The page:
bond in motion

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Ooh, look what else I found in my drafts. This must be one of the last things we did before turning our backs on city life – the Bond in Motion exhibition at the London Film Museum in Covent Garden. Amazingly, it’s still on; extended due to popular demand, apparently. And if you’re remotely a fan of Bond, or even just cars, you should definitely go. We all loved it, and our levels of fandom varied wildly right down to the girls who haven’t seen a single Bond film.

ok not so new now


what’s the time, mr wolf?

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I really have to tell you about my new favourite .. well, thing. It’s lunch. At work. Don’t shake your head at me, you will understand when I tell you.

Specifically, it’s this book:

It’s rilly, rilly good. Like, every-one-of-my-work-lunches-has-been-a-recipe-from-it-since-I-got-it good. That was three weeks ago, in case you’re wondering. (Given to me for my birthday, from my awesome husband who wins at present buying every single time.)

And let’s face it, it’s exactly my kind of recipe book; I mean, over half the recipes involve no cooking whatsoever, can be made in the morning before you go to work and are mostly vegetarian (still claiming that title despite eating all forms of pork, the occasional duck and sometimes even fish). It’s even entertaining to read, with gems like this:

Spread everything out on the tea towel and turn on your desk lamp. Pretend you’re in a pub garden.

or this:

Bat the inevitable probing forks away from your plate.

and who doesn’t relate to this at some level?:

Fight the urge to eat the sandwich for breakfast.

I’m not even going to tell you any more. Just go and buy it, ok? Trust me, you won’t regret it.

nowhere you can be that isn’t where you’re meant to be

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Back in July the last of my many cousins got married. From booking the date, they had exactly 100 days in which to arrange the wedding; enough to send the calmest of couples into a tailspin when the average time to plan a wedding is 7 to 12 months. Well clearly my cousin and his new wife are the calmest couple EVER as their wedding was quite possibly one of the best planned I’ve ever been to, including my own.

Everything had been thought about from the guests’ point of view, starting with the fairground entertainment and steel band laid on for the boring part between the ceremony and the meal, right down to the baskets of flip-flops, pashminas and toiletries in the ladies and the pizza served at midnight when the most hardened wedding guests were still going strong.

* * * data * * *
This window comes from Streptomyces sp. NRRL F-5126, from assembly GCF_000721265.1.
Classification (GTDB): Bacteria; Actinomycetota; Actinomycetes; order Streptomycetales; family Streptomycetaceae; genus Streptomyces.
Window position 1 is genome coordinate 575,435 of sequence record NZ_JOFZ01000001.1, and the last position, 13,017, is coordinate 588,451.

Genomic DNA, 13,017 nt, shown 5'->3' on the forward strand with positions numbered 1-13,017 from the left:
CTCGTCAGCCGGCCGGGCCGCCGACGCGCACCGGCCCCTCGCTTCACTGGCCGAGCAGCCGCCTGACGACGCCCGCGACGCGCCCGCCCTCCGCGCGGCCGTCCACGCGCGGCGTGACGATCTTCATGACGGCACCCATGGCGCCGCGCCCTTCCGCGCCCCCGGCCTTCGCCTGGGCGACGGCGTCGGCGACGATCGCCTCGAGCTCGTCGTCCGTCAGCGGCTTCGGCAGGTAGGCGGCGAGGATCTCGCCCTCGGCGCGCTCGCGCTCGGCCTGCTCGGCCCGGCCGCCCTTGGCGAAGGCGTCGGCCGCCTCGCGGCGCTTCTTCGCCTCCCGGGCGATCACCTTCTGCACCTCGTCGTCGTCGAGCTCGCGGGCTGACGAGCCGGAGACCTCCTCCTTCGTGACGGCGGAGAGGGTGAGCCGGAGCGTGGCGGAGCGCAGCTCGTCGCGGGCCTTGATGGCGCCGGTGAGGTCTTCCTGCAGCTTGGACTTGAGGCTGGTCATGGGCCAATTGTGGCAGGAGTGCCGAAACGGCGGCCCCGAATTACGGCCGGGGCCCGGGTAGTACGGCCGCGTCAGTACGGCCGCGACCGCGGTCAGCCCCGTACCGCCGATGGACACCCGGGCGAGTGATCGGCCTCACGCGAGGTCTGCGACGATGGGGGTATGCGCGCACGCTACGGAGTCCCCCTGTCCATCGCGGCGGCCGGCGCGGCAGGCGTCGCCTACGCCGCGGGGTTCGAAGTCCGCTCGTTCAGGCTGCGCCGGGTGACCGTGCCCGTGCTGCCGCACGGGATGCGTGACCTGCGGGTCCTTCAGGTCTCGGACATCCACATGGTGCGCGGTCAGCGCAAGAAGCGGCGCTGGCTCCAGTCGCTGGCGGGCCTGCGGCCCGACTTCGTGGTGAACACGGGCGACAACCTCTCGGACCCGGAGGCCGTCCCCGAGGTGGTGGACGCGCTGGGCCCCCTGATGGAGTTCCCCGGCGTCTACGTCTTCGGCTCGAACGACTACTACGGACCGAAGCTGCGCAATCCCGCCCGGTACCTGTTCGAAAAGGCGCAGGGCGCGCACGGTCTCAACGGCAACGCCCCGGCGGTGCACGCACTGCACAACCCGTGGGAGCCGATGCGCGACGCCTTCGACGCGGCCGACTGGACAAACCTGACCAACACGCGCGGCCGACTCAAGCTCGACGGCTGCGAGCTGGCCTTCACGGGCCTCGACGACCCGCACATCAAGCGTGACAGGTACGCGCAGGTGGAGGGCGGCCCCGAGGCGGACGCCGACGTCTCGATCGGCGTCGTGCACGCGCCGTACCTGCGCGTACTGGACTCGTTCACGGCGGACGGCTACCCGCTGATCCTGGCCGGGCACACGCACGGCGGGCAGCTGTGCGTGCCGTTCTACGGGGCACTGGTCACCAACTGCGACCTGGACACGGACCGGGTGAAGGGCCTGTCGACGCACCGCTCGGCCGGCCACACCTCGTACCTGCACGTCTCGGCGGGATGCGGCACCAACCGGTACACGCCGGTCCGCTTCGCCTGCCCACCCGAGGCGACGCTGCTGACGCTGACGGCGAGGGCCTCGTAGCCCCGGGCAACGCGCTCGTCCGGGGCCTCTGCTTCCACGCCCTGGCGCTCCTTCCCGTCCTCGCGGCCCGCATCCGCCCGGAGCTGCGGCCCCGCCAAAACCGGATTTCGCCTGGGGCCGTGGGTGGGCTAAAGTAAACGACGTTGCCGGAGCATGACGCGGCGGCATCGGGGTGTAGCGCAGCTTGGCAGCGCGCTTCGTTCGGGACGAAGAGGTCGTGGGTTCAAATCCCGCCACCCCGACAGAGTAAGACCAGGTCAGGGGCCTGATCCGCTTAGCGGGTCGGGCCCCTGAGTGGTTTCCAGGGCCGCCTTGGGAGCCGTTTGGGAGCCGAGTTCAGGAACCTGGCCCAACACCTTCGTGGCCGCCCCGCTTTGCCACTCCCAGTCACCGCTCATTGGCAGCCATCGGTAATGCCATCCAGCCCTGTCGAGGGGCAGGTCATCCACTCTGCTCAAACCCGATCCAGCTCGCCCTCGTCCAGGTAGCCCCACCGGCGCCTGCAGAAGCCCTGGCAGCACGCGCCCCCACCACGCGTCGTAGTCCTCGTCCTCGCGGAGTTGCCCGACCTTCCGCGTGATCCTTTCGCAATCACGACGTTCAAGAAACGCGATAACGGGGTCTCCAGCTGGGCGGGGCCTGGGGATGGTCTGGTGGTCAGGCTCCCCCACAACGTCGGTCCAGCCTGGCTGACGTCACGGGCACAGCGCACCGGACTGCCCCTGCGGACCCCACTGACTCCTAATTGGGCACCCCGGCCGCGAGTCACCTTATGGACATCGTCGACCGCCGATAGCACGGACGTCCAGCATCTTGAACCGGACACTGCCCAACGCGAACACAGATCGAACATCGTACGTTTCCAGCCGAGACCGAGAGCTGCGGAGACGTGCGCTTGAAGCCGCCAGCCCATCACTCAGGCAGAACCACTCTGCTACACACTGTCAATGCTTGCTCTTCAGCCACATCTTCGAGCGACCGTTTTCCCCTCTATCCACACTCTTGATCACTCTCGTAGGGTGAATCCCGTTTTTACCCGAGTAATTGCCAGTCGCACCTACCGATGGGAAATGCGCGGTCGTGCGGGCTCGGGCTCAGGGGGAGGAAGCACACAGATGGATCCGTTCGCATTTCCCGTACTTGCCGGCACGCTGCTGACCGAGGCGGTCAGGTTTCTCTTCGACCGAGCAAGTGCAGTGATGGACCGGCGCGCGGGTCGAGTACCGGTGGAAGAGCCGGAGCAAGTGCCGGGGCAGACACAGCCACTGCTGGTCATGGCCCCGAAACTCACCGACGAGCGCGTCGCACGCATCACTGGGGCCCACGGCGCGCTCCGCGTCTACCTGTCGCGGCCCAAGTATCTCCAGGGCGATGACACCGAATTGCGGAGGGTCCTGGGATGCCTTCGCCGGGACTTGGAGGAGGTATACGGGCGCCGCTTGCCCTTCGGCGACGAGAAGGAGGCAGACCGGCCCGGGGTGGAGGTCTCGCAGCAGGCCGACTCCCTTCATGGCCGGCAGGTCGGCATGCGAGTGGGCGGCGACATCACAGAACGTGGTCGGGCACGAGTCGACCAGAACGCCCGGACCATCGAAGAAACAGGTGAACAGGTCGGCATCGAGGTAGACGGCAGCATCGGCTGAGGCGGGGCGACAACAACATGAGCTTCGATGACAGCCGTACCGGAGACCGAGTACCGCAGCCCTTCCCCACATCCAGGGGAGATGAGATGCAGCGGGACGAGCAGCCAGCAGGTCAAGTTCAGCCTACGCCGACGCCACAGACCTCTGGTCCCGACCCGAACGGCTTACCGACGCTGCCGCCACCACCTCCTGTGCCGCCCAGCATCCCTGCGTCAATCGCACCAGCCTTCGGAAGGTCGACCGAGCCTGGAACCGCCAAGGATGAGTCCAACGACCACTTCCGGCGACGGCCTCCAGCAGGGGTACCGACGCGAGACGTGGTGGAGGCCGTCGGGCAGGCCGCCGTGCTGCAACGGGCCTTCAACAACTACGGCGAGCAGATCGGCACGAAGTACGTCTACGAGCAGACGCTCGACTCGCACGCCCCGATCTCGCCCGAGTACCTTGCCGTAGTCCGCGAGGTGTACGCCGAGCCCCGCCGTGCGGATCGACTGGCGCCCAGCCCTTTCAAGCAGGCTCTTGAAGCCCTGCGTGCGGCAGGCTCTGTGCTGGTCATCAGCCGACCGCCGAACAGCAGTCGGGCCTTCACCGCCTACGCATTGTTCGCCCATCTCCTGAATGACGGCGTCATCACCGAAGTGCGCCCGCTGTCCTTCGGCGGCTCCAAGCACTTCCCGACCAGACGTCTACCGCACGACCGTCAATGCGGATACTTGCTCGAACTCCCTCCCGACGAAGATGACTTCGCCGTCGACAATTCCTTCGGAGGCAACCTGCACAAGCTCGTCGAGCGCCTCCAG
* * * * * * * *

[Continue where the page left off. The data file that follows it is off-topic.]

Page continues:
But the wonderful wedding aside, the other highlight of the weekend (for Nick and me, anyway) was the B&B we stayed in. Part of the superb organisation was the usual wedding website with a very comprehensive list of places to stay near the venue, from basic rooms to gypsy caravans to luxury hotels. After some careful research, I settled on the whimsical-sounding Dippersmoor Manor, which turned out to be anything other than whimsical.

It is in fact the most beautiful 16th century manor house, reached by an impressive tree-lined drive and run by the charming Hexie and Amanda Millais. Billed accurately as luxury bed  & breakfast accommodation, Nick and I were so taken with the place that we spent a good half-hour before leaving papping the house and grounds, much to the owners’ mild bemusement.

there is a story the bees used to tell

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One of the things I like about Twitter is the way it connects you with people unexpectedly and the way that unexpected people are connected. Most recently it has led me to Joanne Harris, an author I was already familiar with although wasn’t aware was on Twitter and who (to me) appears to be doing it exactly the right way, or at least a right way. She uses the medium to connect with her audience by doing her best to answer anyone who asks her a question, talking about her life as well as her work (and more importantly, being interesting about the latter as well as the former) – even using Twitter for writing practice. This discovery before long resulted in me buying her latest novel, Peaches for Monsieur le Curé, having not even realised there was a third book in the Chocolat series until then; proof, if any were needed, that what she does works very effectively.

She is an open enigma, delivered in tantalising 140-character parcels of wonderfully down-to-earth and often pithy observations

intermingled with other-worldly micro prose about anything from her Shed

to the Lacewing King, with whom fellow Twitter followers will be familiar from her sporadic but eagerly awaited #storytime. My personal favourite to date was her unique interpretation of the mundane London rush hour, where she perceptively observed gazelles and lions prowling the city streets on the daily commute. Her advice for aspiring writers is to stop aspiring and just write; possibly the best no-nonsense advice I’ve ever seen.

Twitter aside, she has become, rather by stealth, one of my favourite authors for her evocative writing style; she has the gift of imparting the sheer feel of her story to the reader, the atmosphere being so beautifully and unselfconsciously crafted. Her books feature food and drink prominently with sensuality unlike any other; the chocolate that Vianne makes melts over the page and the titular peaches are ripe and juicy, sticky with warm sunny flavour. From following her on Twitter, it has occurred to me that Vianne and her daughter Anouk are none other than Joanne and her own daughter, Anouchka; I find myself wondering curiously who the second daughter, Rosette, is. The fact that she doesn’t speak seems incredibly poignant, as though she is a ghost from Joanne’s life.

Barely a page into Peaches I am already hooked, finding myself drawn in from the first few sentences which brought the harsh dry Paris summer into my room, the wind caressing my face as I read. I look forward to Vianne’s fate unfolding with just the slightest tinge of disquiet, knowing as I do Joanne’s tendency to explore unflinchingly the darker side of the everyday world. And between times I digest her Twitter morsels, enriching my own everyday world with just a little touch of magic.

harry’s wondrous world

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I remember distinctly the first time I heard of Harry Potter, possibly because it’s a memory associated with my mother. She was a librarian and one day she told me about this fantastic book she was reading that was written for children, but had the adults reading it for themselves. She urged me to read it, which I did after she had finished it, curious to know what was so good about this kids’ book. And thus began my twenty-something-year relationship with Harry Potter; an obsession that has, if anything, grown stronger over those years.